Apartment 143

** 1/2

An English language, Spanish production, this ‘found footage’ film’s mileage will vary depending on how much you enjoy that particular style of movie. The cast is mainly unknowns. The plot is fairly standard. A concerned widowed father contacts a team of parapsychologists and tasks them with investigating the strange goings-on that have followed him and his family across multiple homes since the death of his wife. Some are convinced it’s a haunting while others suspect there are other forces at work. The film offers up some pretty striking visuals. At the end, you’re given a reasonable, if convoluted, explanation that is completely invalidated by one of the most gratuitous and worthless last scene jump scares I’ve even seen in a movie. Frustrating but if you like the Paranormal Activity series, you might want to give it a shot. It’s still available on VOD and hits stores on August 28.

The Hunter


Willem Dafoe is, in my humble opinion, one of the top 5 working actors today. He tends to elevate the material and, in this film, is no different. Here he plays Martin, a mercenary hired by a bio-tech company to travel to Australia and secure a Tasmanian tiger, a creature long thought extinct but the subject of rumored sightings in recent years. The company wants the animal’s blood and sets Martin up with lodging in the spare room of a woman whose husband has gone missing. There is intrigue here as Martin doubts his mission and the true intentions of his employers. There is mystery as to whether the woman’s husband went missing because of a run in with local loggers or because of some connection to Martin’s assignment. And there is romance as Martin finds himself drawn to his lonely host and her adorable children. I honestly thought before seeing this that I was going to get some kind of creature feature but was pleasantly surprised to find instead a character driven story with a sad and inevitable conclusion. The movie will reach stores on July 3.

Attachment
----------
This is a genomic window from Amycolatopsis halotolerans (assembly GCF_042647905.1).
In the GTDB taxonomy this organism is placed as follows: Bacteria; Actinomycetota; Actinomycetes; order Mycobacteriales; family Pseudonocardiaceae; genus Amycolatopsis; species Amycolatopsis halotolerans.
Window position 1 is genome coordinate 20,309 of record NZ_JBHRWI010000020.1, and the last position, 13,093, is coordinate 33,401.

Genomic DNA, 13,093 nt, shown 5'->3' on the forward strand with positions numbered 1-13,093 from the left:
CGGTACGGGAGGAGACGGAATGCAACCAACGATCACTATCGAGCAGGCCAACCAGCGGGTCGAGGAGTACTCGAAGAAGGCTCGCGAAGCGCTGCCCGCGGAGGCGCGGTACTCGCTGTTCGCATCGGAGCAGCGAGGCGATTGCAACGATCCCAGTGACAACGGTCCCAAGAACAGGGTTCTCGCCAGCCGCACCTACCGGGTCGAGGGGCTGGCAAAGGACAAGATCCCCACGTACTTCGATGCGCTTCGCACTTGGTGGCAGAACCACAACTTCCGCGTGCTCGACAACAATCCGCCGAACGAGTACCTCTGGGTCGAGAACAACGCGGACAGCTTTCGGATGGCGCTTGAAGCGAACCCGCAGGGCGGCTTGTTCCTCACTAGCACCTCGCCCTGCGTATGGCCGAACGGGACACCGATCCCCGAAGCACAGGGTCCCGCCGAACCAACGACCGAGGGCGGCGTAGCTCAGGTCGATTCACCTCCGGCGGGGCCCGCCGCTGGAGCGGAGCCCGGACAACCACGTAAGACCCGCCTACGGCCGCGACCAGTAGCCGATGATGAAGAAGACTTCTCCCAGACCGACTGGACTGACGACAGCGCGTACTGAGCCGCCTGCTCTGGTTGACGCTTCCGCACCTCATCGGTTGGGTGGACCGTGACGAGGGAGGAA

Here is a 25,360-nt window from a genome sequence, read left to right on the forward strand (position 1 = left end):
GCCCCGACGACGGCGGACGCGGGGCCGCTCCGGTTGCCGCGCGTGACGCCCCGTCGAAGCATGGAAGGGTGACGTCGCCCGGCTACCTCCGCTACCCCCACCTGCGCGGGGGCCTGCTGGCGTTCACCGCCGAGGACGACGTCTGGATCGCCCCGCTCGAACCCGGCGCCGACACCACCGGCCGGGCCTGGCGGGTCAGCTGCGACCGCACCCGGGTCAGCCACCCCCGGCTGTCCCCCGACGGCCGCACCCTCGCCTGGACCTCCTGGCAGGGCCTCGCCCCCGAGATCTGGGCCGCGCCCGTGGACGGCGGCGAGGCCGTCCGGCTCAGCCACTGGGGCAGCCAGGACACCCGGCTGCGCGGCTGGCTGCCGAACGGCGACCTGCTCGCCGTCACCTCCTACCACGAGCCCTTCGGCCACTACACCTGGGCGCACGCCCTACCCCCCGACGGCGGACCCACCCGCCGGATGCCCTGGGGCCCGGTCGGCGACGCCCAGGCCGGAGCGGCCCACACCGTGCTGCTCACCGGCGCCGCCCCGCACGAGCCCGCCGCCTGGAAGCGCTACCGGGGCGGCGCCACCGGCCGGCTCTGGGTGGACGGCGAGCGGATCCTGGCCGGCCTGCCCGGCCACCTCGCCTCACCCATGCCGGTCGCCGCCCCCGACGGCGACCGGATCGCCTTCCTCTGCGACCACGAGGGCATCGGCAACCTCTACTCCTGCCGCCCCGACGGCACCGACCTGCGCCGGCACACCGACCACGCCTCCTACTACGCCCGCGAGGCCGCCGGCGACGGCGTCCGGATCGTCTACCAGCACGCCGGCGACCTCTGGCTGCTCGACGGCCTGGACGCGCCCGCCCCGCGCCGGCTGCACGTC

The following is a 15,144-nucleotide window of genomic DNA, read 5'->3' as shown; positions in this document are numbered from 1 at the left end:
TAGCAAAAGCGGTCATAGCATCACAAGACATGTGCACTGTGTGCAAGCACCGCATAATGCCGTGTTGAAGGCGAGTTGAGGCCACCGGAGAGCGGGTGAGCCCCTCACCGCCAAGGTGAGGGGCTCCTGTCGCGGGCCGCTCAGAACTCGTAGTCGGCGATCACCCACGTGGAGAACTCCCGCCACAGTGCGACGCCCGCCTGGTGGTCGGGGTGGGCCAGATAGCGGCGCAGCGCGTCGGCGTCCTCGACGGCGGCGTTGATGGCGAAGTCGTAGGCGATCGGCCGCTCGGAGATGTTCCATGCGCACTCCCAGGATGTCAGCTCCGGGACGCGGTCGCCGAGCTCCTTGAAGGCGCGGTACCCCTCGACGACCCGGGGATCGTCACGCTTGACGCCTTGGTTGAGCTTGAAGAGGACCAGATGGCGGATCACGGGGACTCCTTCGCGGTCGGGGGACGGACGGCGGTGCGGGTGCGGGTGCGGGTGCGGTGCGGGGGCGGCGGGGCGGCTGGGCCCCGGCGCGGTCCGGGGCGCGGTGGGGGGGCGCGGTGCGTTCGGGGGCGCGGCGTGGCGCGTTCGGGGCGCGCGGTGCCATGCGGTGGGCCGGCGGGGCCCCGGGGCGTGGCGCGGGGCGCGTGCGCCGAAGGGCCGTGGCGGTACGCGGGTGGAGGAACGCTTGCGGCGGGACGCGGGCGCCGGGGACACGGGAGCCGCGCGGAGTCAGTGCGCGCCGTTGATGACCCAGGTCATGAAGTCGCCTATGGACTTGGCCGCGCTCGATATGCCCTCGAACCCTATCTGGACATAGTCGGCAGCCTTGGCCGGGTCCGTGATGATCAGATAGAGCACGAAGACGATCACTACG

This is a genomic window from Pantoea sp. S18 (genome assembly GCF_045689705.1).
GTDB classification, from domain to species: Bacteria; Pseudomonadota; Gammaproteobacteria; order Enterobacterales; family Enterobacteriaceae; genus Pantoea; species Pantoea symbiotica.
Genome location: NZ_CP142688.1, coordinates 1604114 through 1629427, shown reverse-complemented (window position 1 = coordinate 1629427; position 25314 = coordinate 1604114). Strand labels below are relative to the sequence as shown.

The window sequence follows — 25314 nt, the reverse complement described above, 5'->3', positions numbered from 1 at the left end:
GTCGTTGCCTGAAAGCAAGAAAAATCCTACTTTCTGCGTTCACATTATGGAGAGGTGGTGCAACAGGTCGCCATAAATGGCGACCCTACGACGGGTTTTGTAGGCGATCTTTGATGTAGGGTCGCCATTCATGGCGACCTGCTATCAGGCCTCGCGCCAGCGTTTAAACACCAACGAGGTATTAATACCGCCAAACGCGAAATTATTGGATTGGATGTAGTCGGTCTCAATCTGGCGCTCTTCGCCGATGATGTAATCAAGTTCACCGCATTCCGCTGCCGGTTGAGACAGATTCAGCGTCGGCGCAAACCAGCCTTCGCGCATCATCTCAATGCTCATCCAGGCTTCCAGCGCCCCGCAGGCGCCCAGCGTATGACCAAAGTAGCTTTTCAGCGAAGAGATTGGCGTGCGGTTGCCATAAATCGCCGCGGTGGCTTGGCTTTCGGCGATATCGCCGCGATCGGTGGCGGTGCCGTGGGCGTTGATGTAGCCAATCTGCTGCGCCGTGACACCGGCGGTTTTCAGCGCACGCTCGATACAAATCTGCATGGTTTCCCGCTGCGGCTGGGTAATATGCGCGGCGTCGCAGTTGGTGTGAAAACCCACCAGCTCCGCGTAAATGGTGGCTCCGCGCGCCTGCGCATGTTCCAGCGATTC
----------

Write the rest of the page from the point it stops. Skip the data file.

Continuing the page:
*** 1/2